• I Samuel tells of the shift from the nation being ruled by Judges to that of a king. Israel was supposed to be a theocracy, a kingdom ruled by God, and so the people’s desire for a king was a rejection of God. Saul, the first king, did not learn the lesson that God is still king, and what matters for us is to remain faithful. Unfortunately, many people make the same mistake as Saul.

    Update: When Dr. Mounce refers to "theodicy" at the first of the lecture, he means, "theocracy." We have updated the outline and the transcription. We will update the audio when we are able.

  • This is not a story primarily about a young man defeating a great warrior (I Samuel 16-17). It is an account of how faith propels us to trust God, no matter what the appearances.

  • Psalm 23 is David's cry of faith that his divine Shepherd will provide and protect him in all situations, and that God is lavish in his love for his sheep.

  • Psalm 51 gives the pattern for true biblical confession, which admits our own guilt and God's justice, makes no excuses, and appeals not to our good works but to God's mercy.

  • Solomon was the wisest of all people, and yet he died a fool because he ignored his own advice (Proverbs). It is not enough to know the truth; you have to do it. Wisdom begins with knowing that God knows best.

  • Job learned that bad things happen to good people and bad people alike. The question is, will you continue to trust God in the difficult times? Is he worthy of our trust when we don’t know all the answers and our lives are filled with pain?

  • 1 Kings 14–18 tells the story of Elijah and his battle with false religion. The word of the day was “syncretism,” the mixing of two religions. In our day, we are faced with the same challenge, especially the mixing of Christianity and secular culture. Elijah challenges us to not have divided hearts or divided loyalties.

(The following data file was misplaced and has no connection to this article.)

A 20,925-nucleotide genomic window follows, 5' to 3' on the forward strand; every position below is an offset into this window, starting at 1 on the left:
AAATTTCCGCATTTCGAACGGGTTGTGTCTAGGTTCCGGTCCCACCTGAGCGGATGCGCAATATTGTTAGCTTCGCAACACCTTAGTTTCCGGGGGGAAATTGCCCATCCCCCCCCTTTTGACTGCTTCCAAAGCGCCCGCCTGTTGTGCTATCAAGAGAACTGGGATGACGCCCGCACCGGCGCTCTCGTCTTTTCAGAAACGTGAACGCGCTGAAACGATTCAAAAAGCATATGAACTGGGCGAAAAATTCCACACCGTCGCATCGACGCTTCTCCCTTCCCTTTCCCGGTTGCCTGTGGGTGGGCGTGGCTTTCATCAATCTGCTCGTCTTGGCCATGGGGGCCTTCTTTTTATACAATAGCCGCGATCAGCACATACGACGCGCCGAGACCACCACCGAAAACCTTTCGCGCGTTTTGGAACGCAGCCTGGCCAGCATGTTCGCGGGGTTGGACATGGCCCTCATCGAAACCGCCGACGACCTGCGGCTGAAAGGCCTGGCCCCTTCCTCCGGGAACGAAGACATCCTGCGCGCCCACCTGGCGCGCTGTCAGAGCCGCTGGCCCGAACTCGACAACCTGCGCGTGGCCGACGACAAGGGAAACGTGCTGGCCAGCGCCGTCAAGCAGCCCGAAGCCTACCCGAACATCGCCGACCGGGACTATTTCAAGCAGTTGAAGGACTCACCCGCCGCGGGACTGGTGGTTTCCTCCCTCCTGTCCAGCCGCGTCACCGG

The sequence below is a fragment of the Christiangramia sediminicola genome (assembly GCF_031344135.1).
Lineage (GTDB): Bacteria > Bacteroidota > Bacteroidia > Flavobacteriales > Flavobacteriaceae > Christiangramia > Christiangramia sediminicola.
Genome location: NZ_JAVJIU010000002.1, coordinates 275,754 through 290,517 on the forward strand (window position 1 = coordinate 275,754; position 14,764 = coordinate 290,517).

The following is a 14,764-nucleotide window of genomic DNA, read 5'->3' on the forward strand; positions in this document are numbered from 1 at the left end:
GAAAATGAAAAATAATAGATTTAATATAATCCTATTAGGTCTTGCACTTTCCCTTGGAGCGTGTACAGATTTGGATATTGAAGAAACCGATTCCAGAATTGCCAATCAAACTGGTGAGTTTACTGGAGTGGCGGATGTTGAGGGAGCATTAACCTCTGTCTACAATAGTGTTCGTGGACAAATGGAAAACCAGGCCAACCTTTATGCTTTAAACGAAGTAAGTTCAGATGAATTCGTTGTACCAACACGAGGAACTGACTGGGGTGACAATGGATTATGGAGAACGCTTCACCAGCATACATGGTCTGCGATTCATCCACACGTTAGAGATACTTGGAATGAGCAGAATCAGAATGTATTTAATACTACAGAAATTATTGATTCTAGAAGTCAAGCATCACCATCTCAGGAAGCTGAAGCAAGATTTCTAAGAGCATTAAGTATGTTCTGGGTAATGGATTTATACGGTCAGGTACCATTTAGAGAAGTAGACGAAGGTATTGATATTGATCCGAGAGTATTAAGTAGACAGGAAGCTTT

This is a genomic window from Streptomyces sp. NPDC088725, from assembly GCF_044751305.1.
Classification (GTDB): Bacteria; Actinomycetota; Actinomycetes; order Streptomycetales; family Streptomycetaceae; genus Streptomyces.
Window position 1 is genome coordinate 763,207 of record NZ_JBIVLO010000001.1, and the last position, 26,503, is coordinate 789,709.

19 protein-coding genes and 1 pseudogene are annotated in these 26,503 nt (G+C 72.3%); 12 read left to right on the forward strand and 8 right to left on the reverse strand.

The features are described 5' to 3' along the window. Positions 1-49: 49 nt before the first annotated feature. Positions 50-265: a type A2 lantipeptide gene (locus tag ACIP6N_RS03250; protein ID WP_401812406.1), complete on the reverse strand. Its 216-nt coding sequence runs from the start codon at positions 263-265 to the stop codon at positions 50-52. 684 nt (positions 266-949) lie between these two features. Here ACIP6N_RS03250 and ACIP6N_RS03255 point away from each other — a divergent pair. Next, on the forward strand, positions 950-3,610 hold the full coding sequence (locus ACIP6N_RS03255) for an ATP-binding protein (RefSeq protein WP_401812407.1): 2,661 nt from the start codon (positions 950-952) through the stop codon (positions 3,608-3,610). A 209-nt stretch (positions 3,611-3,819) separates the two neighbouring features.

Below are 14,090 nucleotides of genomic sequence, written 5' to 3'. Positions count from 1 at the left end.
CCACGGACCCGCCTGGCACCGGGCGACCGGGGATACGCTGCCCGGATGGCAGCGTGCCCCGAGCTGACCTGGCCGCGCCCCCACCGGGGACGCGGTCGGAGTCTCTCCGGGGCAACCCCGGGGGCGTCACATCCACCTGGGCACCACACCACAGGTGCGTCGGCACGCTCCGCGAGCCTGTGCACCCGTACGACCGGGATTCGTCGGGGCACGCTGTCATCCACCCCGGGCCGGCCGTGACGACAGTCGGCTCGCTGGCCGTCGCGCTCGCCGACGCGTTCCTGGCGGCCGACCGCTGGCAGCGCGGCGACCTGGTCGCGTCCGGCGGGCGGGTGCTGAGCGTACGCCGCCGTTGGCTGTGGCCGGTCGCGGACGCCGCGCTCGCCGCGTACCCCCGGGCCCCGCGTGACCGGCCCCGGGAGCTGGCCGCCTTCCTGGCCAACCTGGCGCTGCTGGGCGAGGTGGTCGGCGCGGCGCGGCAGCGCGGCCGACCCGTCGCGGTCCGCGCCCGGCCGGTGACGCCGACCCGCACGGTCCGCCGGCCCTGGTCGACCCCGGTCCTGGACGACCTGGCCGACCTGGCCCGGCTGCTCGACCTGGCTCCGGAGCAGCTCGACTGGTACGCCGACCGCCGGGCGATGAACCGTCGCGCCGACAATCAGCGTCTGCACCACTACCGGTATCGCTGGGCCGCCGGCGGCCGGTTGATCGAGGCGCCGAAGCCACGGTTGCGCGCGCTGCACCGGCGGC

• Isaiah 6:1-8 tells us of Isaiah’s visit to God’s throne, and there we learn the true meaning of worship: the cycle of revelation and response. As God reveals himself to us, and we must respond appropriately. It asks the question, ”How big is your God?”

  • Isaiah 52–53 give us one of the most exact and theologically helpful looks into the death of Christ. Isaiah prophecies about a servant who was to come, whom God would punish for our sins. This, of course, is a prophecy about Jesus. Here we learn that there is no sin God cannot forgive, and that peace comes not from within ourselves but from outside, from God.

  • Micah prophesied three sets of what we call a “Woe” (judgment”) and “Weal” (restoration). The Israelites believed all they had to do was go through the external motions of worship, and then they could live any way they wanted the rest of the week. This brings judgment, but with judgment God promises a future restoration.

  • Hosea prophesied to people who were caught in persistent sin. Their sin caught them in a downward spiral beginning with idolatry and enforced by luxury. But even at the bottom of spiral, after the people have experienced the necessary punishment, God is still present to forgive. Sinners are called “whores,” living unfaithful lives.

  • Habakkuk asks the question of why do the wicked appear to flourish and the righteous suffer. At the root of his question is whether or not God is righteous. Because Habakkuk asks in faith, God answers his question by telling him to wait. Eventually, the wicked are punished and the righteous are rewarded. In the meantime, the righteous person lives by their faith that God is a righteous God. 

  • Jeremiah and Ezekiel prophesied before and during the exile, when God’s people were conquered by the Babylonians, preaching God's judgment as well as the promise of hope. The hope was the New Covenant where God's law would be written on the person's heart and empowered through the work of God's Spirit.

  • The book of Lamentations teaches us that there is an end to God’s patience with sin. It is a national lament in which Israel expresses their deep sorrow over sin. It starts by being honest about the cause of sin, not blaming anyone but themselves. But it concludes by expressing their faith in the God who forgives.